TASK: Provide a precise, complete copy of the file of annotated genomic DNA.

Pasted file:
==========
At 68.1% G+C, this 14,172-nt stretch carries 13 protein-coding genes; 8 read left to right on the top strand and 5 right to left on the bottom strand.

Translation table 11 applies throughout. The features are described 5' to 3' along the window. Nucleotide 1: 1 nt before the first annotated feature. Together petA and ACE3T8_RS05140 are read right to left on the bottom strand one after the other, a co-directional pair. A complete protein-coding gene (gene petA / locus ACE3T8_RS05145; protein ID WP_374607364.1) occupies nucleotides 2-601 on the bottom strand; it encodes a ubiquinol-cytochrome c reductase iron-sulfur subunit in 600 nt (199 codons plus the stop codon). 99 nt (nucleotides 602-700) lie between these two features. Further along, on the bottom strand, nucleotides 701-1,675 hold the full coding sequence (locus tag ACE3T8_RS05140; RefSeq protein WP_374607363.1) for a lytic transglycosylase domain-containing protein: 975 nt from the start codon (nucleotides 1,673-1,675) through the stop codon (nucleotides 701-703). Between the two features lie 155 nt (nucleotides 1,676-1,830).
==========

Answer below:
At 68.1% G+C, this 14,172-nt stretch carries 13 protein-coding genes; 8 read left to right on the top strand and 5 right to left on the bottom strand.

Translation table 11 applies throughout. The features are described 5' to 3' along the window. Nucleotide 1: 1 nt before the first annotated feature. Together petA and ACE3T8_RS05140 are read right to left on the bottom strand one after the other, a co-directional pair. A complete protein-coding gene (gene petA / locus ACE3T8_RS05145; protein ID WP_374607364.1) occupies nucleotides 2-601 on the bottom strand; it encodes a ubiquinol-cytochrome c reductase iron-sulfur subunit in 600 nt (199 codons plus the stop codon). 99 nt (nucleotides 602-700) lie between these two features. Further along, on the bottom strand, nucleotides 701-1,675 hold the full coding sequence (locus tag ACE3T8_RS05140; RefSeq protein WP_374607363.1) for a lytic transglycosylase domain-containing protein: 975 nt from the start codon (nucleotides 1,673-1,675) through the stop codon (nucleotides 701-703). Between the two features lie 155 nt (nucleotides 1,676-1,830).